In a special series of interviews, Afternoons with Amos has been interviewing the candidates running for the Indianapolis Public Schools Board of School Commissioners (School Board). As a district, IPS is troubled. Four of its schools were taken over by the State three years ago. An action that was controversial then and remains so today. Many IPS buildings are under utilities. And while enrollment has stabilized, thousands of children have left the district over the past forty years. Currently, IPS is a majority-minority district. Some 52.2% of the districts students are African-American, the second highest percentage of Blacks of any Marion County school district. Hispanics comprise 21.9% of the district, highest Hispanic percentage of any city/county district. Whites comprise just 20.4% of IPS students. Some 82% of IPS students are eligible for free/reduced lunch, the highest percentage of any city/county school district. Slightly over two-third (68.4%) of IPS students graduated on time from high school. And a little more than half of IPS students (51.6%) passed both Math and English/Language Arts ISTEP.
Afternoons with Amos interviewed nine of the ten candidates for IPS School Board, including the At Large candidates running in the entire IPS district, which is geography of Indianapolis’ old city limits. That area has a population of 310,870 (2013 Census ACS). Of which 38.6% are African-American, 11.9% are Hispanic and 47.7% are White/Non-Hispanic. Median Household Income in the district is $30,728 and 32.7% of persons live in poverty; 42.8% of children. 23% of adults over 25 don’t have a high school diploma and just 21.3% of adults over 25 are college graduates. Just 24.1% of the 120,000 Households in the district are families with children under 18. Appearing in an extended Afternoons with Amos were At Large candidates Ramon Batts, Dr. David Hampton, Andrea (Annie) Roof and Mary Ann Sullivan. (Candidate Josh Owens had a schedule conflict and couldn’t appear.) The four candidates who did appear covered a ride range of issues in their only broadcast interview of the campaign. The issue of the injection of big money from outside interests, particularly the organization Stand for Children, was brought up by listeners and Amos. Mary Ann Sullivan who is endorsed by Stand for Children defended their endorsement.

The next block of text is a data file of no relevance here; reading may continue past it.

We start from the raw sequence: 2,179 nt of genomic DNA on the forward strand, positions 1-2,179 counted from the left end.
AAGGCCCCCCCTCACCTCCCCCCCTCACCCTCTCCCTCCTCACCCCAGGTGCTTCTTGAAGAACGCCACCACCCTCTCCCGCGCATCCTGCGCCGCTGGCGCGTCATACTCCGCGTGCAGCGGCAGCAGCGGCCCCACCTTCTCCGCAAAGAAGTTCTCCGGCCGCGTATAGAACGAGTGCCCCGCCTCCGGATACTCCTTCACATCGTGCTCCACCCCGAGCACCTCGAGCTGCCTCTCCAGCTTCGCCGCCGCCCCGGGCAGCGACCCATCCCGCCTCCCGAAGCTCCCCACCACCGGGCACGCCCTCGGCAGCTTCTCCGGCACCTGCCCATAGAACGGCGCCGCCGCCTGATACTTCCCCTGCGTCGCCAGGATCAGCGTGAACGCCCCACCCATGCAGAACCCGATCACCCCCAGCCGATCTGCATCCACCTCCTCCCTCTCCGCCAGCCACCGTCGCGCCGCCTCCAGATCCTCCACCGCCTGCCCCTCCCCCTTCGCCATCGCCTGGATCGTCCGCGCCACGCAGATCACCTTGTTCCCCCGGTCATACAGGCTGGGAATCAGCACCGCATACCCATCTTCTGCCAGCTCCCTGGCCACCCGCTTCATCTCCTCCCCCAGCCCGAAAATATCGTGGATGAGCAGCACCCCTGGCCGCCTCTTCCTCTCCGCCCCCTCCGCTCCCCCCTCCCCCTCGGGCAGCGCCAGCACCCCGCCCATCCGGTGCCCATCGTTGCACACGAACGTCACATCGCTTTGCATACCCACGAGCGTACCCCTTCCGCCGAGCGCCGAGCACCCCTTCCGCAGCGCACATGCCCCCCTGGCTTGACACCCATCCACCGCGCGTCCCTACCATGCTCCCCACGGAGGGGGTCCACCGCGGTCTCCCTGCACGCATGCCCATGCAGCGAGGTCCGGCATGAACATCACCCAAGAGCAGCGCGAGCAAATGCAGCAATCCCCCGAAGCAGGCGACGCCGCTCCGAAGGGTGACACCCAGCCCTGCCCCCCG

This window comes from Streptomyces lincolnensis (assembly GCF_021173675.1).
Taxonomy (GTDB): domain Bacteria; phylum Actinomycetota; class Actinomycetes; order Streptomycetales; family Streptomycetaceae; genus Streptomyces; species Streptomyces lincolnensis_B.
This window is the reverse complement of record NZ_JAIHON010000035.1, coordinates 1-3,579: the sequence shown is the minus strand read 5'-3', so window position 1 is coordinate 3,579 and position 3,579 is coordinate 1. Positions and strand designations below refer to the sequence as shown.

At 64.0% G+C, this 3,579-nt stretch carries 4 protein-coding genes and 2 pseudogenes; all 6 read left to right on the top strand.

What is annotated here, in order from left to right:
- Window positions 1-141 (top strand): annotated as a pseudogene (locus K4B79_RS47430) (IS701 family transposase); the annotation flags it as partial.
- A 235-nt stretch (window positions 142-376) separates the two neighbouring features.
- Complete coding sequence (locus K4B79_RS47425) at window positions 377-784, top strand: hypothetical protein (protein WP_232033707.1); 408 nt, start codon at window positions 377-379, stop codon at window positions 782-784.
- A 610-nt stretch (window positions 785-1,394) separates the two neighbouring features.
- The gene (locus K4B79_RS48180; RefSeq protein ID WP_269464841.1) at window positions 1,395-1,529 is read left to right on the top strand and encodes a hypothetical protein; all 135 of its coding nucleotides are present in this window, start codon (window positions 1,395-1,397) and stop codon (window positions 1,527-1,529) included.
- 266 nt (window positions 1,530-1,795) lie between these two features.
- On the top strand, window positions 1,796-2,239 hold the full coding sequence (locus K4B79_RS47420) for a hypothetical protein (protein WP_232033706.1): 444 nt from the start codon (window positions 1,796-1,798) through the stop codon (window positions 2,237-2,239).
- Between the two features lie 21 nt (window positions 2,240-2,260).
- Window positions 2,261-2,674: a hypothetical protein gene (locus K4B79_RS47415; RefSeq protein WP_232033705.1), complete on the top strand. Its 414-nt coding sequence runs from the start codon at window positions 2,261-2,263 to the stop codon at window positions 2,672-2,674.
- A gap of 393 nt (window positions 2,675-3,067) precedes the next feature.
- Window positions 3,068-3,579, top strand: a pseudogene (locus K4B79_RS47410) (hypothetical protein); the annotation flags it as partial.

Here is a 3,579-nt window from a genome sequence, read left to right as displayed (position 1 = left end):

But, Sullivan said she wasn’t used to ads being sent out on her behalf that she had no control over. Sullivan said, if elected, she could publicly disagree with issues Stand for Children might propose that she’d be against. Candidates Annie Roof and Ramon Batts criticized the role of big money in the IPS campaign. They and David Hampton said that voters were starting to raise concerns about it and that it was growing as an issue. Though Sullivan said she hadn’t received that feedback. Giving more autonomy or control of IPS schools to principals and parents was a major topic from listeners and the candidates.
All seemed to support some increased autonomy, though Ramon Batts was skeptical of some aspects. But all four candidates agreed when former State Representative Bill Crawford asked if the School Board should set some firm policies that couldn’t be changed by autonomous school leaders. Increasing parental engagement was another hot topic the candidates covered. Along with improving racial understanding and cultural competency among IPS teachers and staff. On the role of outside charter schools in IPS, the four candidates agreed that IPS should look at chartering their own schools as state law has allowed since charters were created eleven years ago.
Annie Roof and Ramon Batts, though was skeptical of the new state law that allows IPS to partner with outside charter school organizations. David Hampton was open to the law, called House Bill 1321 while Mary Ann Sullivan said there was confusion in the community over what the law actually does. Click the Media Player to Hear the Afternoons with Amos Interview with the IPS At Large Candidates Ramon Batts, David Hampton, Annie Roof and Mary Ann Sullivan. Runs 74 Minutes ©2014 WTLC/Radio One.